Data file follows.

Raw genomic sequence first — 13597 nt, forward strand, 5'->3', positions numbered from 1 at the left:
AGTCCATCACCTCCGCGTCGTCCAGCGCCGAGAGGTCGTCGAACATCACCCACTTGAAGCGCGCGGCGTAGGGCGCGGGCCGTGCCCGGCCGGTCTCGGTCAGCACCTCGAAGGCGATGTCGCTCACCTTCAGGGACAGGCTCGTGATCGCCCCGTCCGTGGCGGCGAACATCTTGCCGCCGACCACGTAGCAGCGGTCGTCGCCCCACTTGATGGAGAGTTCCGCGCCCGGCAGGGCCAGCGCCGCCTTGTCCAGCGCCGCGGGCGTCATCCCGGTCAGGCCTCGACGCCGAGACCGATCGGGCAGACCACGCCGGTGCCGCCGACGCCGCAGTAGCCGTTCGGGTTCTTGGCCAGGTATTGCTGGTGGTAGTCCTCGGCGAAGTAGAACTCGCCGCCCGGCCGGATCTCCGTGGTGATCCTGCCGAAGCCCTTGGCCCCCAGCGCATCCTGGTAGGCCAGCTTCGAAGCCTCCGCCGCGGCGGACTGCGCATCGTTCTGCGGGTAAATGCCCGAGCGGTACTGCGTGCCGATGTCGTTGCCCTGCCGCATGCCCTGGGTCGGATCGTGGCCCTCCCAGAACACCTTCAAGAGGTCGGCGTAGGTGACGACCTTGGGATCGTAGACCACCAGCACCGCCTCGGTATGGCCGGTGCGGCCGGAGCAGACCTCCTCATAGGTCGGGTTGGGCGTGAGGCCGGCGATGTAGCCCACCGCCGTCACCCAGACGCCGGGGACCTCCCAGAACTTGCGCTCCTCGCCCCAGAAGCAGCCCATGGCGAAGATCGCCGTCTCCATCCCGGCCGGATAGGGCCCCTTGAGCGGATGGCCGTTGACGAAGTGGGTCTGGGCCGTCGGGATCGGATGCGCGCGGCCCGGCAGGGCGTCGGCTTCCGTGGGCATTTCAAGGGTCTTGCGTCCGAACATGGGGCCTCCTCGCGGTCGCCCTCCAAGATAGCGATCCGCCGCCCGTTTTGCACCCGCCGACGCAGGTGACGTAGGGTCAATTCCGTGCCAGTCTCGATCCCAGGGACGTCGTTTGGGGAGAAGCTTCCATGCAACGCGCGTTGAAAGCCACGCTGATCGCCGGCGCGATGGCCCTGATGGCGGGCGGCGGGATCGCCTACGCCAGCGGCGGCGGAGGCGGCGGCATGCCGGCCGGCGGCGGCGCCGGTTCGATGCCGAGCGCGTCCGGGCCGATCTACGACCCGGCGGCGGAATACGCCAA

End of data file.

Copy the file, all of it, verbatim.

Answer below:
Raw genomic sequence first — 13597 nt, forward strand, 5'->3', positions numbered from 1 at the left:
AGTCCATCACCTCCGCGTCGTCCAGCGCCGAGAGGTCGTCGAACATCACCCACTTGAAGCGCGCGGCGTAGGGCGCGGGCCGTGCCCGGCCGGTCTCGGTCAGCACCTCGAAGGCGATGTCGCTCACCTTCAGGGACAGGCTCGTGATCGCCCCGTCCGTGGCGGCGAACATCTTGCCGCCGACCACGTAGCAGCGGTCGTCGCCCCACTTGATGGAGAGTTCCGCGCCCGGCAGGGCCAGCGCCGCCTTGTCCAGCGCCGCGGGCGTCATCCCGGTCAGGCCTCGACGCCGAGACCGATCGGGCAGACCACGCCGGTGCCGCCGACGCCGCAGTAGCCGTTCGGGTTCTTGGCCAGGTATTGCTGGTGGTAGTCCTCGGCGAAGTAGAACTCGCCGCCCGGCCGGATCTCCGTGGTGATCCTGCCGAAGCCCTTGGCCCCCAGCGCATCCTGGTAGGCCAGCTTCGAAGCCTCCGCCGCGGCGGACTGCGCATCGTTCTGCGGGTAAATGCCCGAGCGGTACTGCGTGCCGATGTCGTTGCCCTGCCGCATGCCCTGGGTCGGATCGTGGCCCTCCCAGAACACCTTCAAGAGGTCGGCGTAGGTGACGACCTTGGGATCGTAGACCACCAGCACCGCCTCGGTATGGCCGGTGCGGCCGGAGCAGACCTCCTCATAGGTCGGGTTGGGCGTGAGGCCGGCGATGTAGCCCACCGCCGTCACCCAGACGCCGGGGACCTCCCAGAACTTGCGCTCCTCGCCCCAGAAGCAGCCCATGGCGAAGATCGCCGTCTCCATCCCGGCCGGATAGGGCCCCTTGAGCGGATGGCCGTTGACGAAGTGGGTCTGGGCCGTCGGGATCGGATGCGCGCGGCCCGGCAGGGCGTCGGCTTCCGTGGGCATTTCAAGGGTCTTGCGTCCGAACATGGGGCCTCCTCGCGGTCGCCCTCCAAGATAGCGATCCGCCGCCCGTTTTGCACCCGCCGACGCAGGTGACGTAGGGTCAATTCCGTGCCAGTCTCGATCCCAGGGACGTCGTTTGGGGAGAAGCTTCCATGCAACGCGCGTTGAAAGCCACGCTGATCGCCGGCGCGATGGCCCTGATGGCGGGCGGCGGGATCGCCTACGCCAGCGGCGGCGGAGGCGGCGGCATGCCGGCCGGCGGCGGCGCCGGTTCGATGCCGAGCGCGTCCGGGCCGATCTACGACCCGGCGGCGGAATACGCCAA